3References
1. Bianchi S, Martinoli C. Ultrasound of the Musculoskeletal System. Berlin: Springer, 2007.
2. Pasta G, Nanni G, Molini L, Bianchi S. Sonography of the quadriceps muscle: Examination technique, normal anatomy, and traumatic lesions. J Ultrasound 2010; 13(2):76–84.
3. Hamilton B, Valle X, Rodas G, Til L, Grive RP, Rincon JA, et al. Classification and grading of muscle injuries: a narrative review. Br J Sports Med 2015 Mar;49(5):306.
4. Lee JC, Healy J. Sonography of lower limb muscle injury. AJR Am J Roentgenol. 2004 Feb;182(2):341-51.
5. Natsis K, Lyrtzis C, Noussios G, Papathanasiou E, Anastasopoulos N, Totlis T. Bilateral rectus femoris intramuscular haematoma following simultaneous quadriceps strain in an athlete: a case report. J Med Case Rep 2010; 4:56.
6. Hayashi D, Hamilton B, Guermazi A, de Villiers R, Crema MD, Roemer FW. Traumatic injuries of thigh and calf muscles in athletes: role and clinical relevance of MR imaging and ultrasound. Insights Imaging. 2012;3(6):591-601.
7. Guillodo Y, Bouttier R, Saraux A. Value of sonography combined with clinical assessment to evaluate muscle injury severity in athletes. J Athl Train 2011;46(5):500-4.
4Figures
Figure 1: Transverse views of the left-sided thigh showed vastus medialis contusion.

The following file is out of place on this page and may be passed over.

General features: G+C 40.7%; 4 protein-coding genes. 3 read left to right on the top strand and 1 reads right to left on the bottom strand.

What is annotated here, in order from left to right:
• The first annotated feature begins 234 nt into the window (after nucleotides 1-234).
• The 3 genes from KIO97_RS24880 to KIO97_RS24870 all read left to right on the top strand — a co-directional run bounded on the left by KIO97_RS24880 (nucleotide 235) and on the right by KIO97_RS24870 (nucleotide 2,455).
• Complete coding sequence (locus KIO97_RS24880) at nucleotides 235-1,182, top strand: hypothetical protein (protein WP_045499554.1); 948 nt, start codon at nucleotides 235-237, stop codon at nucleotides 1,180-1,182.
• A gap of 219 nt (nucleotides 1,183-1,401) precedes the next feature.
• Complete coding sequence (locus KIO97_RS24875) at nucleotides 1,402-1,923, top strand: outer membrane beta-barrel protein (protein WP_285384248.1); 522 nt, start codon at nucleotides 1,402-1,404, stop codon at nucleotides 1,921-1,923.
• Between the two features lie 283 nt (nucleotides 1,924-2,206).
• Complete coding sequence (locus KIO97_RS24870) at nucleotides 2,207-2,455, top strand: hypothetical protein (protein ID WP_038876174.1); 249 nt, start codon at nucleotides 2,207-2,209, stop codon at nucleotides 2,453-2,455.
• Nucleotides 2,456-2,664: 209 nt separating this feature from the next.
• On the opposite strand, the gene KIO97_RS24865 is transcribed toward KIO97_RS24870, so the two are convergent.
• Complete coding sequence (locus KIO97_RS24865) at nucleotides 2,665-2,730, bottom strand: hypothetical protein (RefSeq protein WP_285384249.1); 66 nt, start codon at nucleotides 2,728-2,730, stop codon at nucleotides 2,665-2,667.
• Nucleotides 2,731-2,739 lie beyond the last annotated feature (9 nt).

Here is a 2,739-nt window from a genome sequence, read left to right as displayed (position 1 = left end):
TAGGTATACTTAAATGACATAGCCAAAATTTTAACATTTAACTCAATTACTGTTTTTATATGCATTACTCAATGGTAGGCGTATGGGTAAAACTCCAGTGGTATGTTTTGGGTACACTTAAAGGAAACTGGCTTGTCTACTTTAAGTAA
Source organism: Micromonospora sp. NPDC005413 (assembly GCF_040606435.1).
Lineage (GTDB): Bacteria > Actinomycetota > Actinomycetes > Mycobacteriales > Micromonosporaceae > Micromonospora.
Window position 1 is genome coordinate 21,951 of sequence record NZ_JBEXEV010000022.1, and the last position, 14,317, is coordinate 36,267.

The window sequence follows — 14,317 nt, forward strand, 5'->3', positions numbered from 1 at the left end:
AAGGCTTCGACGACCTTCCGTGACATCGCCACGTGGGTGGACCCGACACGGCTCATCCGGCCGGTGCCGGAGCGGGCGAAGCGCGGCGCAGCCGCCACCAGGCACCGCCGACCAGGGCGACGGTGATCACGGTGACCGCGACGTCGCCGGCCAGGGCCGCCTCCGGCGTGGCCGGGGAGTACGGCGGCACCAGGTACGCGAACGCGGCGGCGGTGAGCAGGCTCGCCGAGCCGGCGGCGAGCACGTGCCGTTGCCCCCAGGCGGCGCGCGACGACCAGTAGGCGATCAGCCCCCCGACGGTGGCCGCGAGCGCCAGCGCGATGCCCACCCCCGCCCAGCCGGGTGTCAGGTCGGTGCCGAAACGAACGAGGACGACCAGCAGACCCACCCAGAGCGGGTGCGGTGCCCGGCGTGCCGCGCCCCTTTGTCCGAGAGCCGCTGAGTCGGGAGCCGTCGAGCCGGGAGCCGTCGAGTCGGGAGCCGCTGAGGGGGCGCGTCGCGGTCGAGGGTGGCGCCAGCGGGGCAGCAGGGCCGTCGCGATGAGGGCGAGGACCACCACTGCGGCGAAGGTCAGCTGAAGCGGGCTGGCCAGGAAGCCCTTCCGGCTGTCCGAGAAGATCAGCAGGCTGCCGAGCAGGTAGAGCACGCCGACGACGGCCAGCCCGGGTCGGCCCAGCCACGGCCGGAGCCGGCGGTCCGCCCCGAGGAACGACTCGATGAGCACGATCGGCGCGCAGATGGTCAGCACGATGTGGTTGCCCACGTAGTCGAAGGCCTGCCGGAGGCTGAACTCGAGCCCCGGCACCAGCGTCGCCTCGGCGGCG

A. Grayscale sonography of the site of trauma revealed partial muscle disruption creating a defect which is filled with a hypoechoic haematoma (arrowhead). There was also an ill-defined hyperechoic area surrounding the muscle fiber disruption, corresponding to edema and hemorrhagic changes (arrow).
B. Power Doppler imaging shows blood flow signals around the injured area.

Figure 2:Longitudinal views of the left-sided thigh
A. Panoramic view of the vastus medialis muscle showing swelling of the distal part of the belly with focal irregularities and changes of the echogenicity pattern (arrow).
B. Longitudinal grayscale image peripherally to Fig. A showing a small quantity of fluid within the left suprapatellar recess (arrow).
Figure 3: Longitudinal B-mode views of the right thigh.
A. Vastus intermedius and rectus femoris contusion. A gap filled with haematoma (thick arrow) is present in the vastus intermedius muscle throughout its width. There are small partial tears of the rectus femoris (arrow) at the site of traumatic skin retraction. Notice the diffuse subcutaneous edema.
B. Gray scale image showing the rupture of the peripheral part of the vastus intermedius with defect, filled with anechoic fluid from local haematoma. The torn muscle fragments are seen freely floating inside the haematoma, a sign referred to as the “bell clapper sign”.

Figure 4: Panoramic Ultrasonography of the distended right suprapatellar recess
A. Longitudinal panoramic view showing an enlarged suprapatellar recess measuring 72 Χ22 Χ 80 mm filled with a layered effusion. A hyperechoic layer is floating over an anechoic layer, which lies on a third layer of low-reflectivity echoes.
B. Transverse panoramic view over the suprapatellar recess with the three layers of echogenicity, over the femoral bone cortex reflection (asterisk).
Figure 5:Fig. 5 Longitudinal panoramic view showing the relation of injured vastus intermedialis and rectus femoris with the suprapatellar recess fluid collection (arrow), the haematoma and diffuse subcutaneous edema (arrowhead). The torn vastus tendon appears proximally retracted.
Figure 6. Confirmation of ultrasound findings with MRI.
Axial (A) and coronal (B) ΜR image of the injured muscles and suprapatellar recesses